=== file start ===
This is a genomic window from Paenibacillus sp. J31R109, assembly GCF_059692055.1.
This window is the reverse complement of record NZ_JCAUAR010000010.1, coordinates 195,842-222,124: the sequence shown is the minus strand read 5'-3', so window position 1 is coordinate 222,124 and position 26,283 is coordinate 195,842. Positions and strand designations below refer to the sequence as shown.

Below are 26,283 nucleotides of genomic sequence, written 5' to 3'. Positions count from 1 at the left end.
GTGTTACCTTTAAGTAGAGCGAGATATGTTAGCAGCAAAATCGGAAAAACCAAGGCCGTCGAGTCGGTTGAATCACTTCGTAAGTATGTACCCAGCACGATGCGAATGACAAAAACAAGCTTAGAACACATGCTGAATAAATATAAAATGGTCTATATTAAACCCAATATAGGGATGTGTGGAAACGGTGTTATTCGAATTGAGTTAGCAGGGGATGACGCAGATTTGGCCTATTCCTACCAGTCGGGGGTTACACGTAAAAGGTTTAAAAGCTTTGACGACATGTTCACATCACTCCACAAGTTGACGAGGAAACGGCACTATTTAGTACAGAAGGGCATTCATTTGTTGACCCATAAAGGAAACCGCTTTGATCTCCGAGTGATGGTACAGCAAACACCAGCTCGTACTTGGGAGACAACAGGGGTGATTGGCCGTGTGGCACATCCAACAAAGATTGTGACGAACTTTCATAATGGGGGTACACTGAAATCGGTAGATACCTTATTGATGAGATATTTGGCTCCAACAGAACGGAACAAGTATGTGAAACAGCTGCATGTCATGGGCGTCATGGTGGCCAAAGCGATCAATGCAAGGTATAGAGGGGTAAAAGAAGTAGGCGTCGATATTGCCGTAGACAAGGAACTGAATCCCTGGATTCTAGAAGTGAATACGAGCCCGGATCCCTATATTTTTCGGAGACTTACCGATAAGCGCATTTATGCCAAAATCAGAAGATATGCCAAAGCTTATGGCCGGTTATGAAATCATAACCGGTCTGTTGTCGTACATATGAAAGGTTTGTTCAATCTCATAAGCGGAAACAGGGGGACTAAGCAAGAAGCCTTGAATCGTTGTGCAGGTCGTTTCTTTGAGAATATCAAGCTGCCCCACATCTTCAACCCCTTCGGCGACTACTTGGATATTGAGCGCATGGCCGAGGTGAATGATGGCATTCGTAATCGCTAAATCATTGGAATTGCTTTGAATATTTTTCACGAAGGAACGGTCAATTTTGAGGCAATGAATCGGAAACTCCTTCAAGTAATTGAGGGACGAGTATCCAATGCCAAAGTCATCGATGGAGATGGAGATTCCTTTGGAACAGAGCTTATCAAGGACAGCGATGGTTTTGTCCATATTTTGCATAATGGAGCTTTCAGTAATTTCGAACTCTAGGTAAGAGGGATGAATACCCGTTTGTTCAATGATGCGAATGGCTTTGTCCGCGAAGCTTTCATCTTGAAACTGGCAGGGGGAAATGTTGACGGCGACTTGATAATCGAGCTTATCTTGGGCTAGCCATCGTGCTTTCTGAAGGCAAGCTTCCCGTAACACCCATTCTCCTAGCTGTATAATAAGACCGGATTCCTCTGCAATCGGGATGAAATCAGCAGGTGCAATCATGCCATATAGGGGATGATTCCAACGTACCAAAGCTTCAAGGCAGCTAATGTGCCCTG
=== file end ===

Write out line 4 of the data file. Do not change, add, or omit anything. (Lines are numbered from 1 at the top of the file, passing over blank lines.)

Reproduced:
GTGTTACCTTTAAGTAGAGCGAGATATGTTAGCAGCAAAATCGGAAAAACCAAGGCCGTCGAGTCGGTTGAATCACTTCGTAAGTATGTACCCAGCACGATGCGAATGACAAAAACAAGCTTAGAACACATGCTGAATAAATATAAAATGGTCTATATTAAACCCAATATAGGGATGTGTGGAAACGGTGTTATTCGAATTGAGTTAGCAGGGGATGACGCAGATTTGGCCTATTCCTACCAGTCGGGGGTTACACGTAAAAGGTTTAAAAGCTTTGACGACATGTTCACATCACTCCACAAGTTGACGAGGAAACGGCACTATTTAGTACAGAAGGGCATTCATTTGTTGACCCATAAAGGAAACCGCTTTGATCTCCGAGTGATGGTACAGCAAACACCAGCTCGTACTTGGGAGACAACAGGGGTGATTGGCCGTGTGGCACATCCAACAAAGATTGTGACGAACTTTCATAATGGGGGTACACTGAAATCGGTAGATACCTTATTGATGAGATATTTGGCTCCAACAGAACGGAACAAGTATGTGAAACAGCTGCATGTCATGGGCGTCATGGTGGCCAAAGCGATCAATGCAAGGTATAGAGGGGTAAAAGAAGTAGGCGTCGATATTGCCGTAGACAAGGAACTGAATCCCTGGATTCTAGAAGTGAATACGAGCCCGGATCCCTATATTTTTCGGAGACTTACCGATAAGCGCATTTATGCCAAAATCAGAAGATATGCCAAAGCTTATGGCCGGTTATGAAATCATAACCGGTCTGTTGTCGTACATATGAAAGGTTTGTTCAATCTCATAAGCGGAAACAGGGGGACTAAGCAAGAAGCCTTGAATCGTTGTGCAGGTCGTTTCTTTGAGAATATCAAGCTGCCCCACATCTTCAACCCCTTCGGCGACTACTTGGATATTGAGCGCATGGCCGAGGTGAATGATGGCATTCGTAATCGCTAAATCATTGGAATTGCTTTGAATATTTTTCACGAAGGAACGGTCAATTTTGAGGCAATGAATCGGAAACTCCTTCAAGTAATTGAGGGACGAGTATCCAATGCCAAAGTCATCGATGGAGATGGAGATTCCTTTGGAACAGAGCTTATCAAGGACAGCGATGGTTTTGTCCATATTTTGCATAATGGAGCTTTCAGTAATTTCGAACTCTAGGTAAGAGGGATGAATACCCGTTTGTTCAATGATGCGAATGGCTTTGTCCGCGAAGCTTTCATCTTGAAACTGGCAGGGGGAAATGTTGACGGCGACTTGATAATCGAGCTTATCTTGGGCTAGCCATCGTGCTTTCTGAAGGCAAGCTTCCCGTAACACCCATTCTCCTAGCTGTATAATAAGACCGGATTCCTCTGCAATCGGGATGAAATCAGCAGGTGCAATCATGCCATATAGGGGATGATTCCAACGTACCAAAGCTTCAAGGCAGCTAATGTGCCCTG